The Chairman of the Independent National Electoral Commission (INEC), Prof Mahmood Yakubu, has said that millions of eligible Nigerian voters may not have the opportunity to cast their votes in the 2023 general elections if additional new polling units are not established.
Prof Yakubu noted that polling units in the country are in a state of crisis because those established in 1996 were estimated for 50 million Nigerian voters as against the current population of the country.
While addressing members of the Arewa Consultative Forum (ACF) on Tuesday in Kaduna as part of sensitisation with stakeholders on the need for new polling units, the INEC boss said it was no longer feasible and sufficient to use the polling unit network established 25 years ago for the current population of 200 million Nigerians.
Prof Yakubu, who in the company of other National Commissioners, said that it was ‘time to work the talk’ because ‘two years to general elections is like two days for us in INEC as it involves a lot of processes.
‘There is no part of this country that has sufficient polling units. Crowded polling units is not peculiar to one section of the country alone, it cuts across the country.
‘We know ACF is a non-political organisation, but you can help the Commission to solve this problem by talking to your members to see the need for new polling units.
‘We are going around the country to interact with other socio-cultural organisations and other stakeholders in the country about the request made for new polling units by some stakeholders.’
The INEC Chairman explained that the ‘current configuration of 119,973 polling units was established by the defunct National Electoral Commission of Nigeria (NECON) in 1996.
‘In the nearly 25-year period since then, every attempt to review or reconfigure the polling unit structure has been unsuccessful for sundry reasons.
‘Consequently, the 1996 polling unit configuration was used for the 1999, 2003, 2007, 2011, 2015 and 2019 general elections.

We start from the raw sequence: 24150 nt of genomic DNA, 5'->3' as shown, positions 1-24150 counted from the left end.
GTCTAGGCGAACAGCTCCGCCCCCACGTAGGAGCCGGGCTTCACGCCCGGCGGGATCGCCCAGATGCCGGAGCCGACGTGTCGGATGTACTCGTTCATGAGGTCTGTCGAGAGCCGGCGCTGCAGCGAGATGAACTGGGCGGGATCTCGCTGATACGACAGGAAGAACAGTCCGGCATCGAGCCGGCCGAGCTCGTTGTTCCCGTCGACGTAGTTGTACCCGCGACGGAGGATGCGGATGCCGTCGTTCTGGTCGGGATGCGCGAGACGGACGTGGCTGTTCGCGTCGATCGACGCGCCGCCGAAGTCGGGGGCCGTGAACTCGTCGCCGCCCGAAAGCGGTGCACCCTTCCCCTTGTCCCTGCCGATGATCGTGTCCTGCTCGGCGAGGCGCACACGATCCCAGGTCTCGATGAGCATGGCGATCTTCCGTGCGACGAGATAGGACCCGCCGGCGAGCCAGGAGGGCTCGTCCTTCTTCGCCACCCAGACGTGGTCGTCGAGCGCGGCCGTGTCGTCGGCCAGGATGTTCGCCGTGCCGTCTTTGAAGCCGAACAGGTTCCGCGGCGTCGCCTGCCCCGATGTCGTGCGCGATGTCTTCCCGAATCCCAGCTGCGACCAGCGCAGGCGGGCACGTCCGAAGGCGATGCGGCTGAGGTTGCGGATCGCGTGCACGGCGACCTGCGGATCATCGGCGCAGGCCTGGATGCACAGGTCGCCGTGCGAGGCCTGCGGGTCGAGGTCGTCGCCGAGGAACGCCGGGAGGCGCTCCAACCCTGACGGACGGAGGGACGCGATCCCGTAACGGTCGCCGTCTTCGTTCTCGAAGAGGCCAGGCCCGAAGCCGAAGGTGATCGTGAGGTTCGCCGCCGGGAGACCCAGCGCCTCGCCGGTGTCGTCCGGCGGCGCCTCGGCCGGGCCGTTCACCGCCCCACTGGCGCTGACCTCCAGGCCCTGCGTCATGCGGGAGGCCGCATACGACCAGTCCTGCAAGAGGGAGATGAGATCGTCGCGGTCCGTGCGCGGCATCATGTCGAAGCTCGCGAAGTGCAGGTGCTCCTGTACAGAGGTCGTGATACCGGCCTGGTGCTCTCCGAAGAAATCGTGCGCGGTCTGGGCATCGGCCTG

‘When the polling unit structure was established in 1996, it was projected to serve about 50 million registered voters. However, the number of registered voters for the 1999 general election was 57.93 million.
‘This rose to 60.82 million in 2003, 61.56 million in 2007, and 73.52 million in 2011.
‘Although the number declined to 68.83 million for the 2015 general election following the cleaning up of the register through the use of Automated Fingerprints Identification System (AFIS) to eliminate double registrants, it rose to 84.04 million in 2019 as a result of the Commission embarking on a robust continuous voter registration exercise, as prescribed by law.
‘The import of this development is that while the number of registered voters increased from 57.93 million in 1999 to 84.04 million in 2019, which is an increase of 45 per cent, the number of polling units remained the same.
‘This lack of correlation between the of registered voters and the number of polling units since 1999 has resulted in congested polling units on election day and lack of polling units in many developing suburban and newly established settlements.
‘The effects have been low voter turnout and voter apathy, insecurity at the polling units, disruption of elections and in the context of the COVID-19 pandemic, unsafe environments.’
Prof Yakubu said: ‘Declining access to polling units for Nigerians voters is potentially disenfranchising Millions of Nigerians. It has become so critical that it must be addressed urgently if the credibility of our electoral system is not to be profoundly damaged.
‘With over 5,000 specific requests for the establishment of new polling units, the Commission will be failing in its responsibility if it does not address the declining voter access to polling units across the country prior to upcoming major elections.’
In his response, ACF Secretary-General Murtala Aliyu said: ‘I think this is a very clear message. We will make it a duty to pass the message to other relevant stakeholders.’
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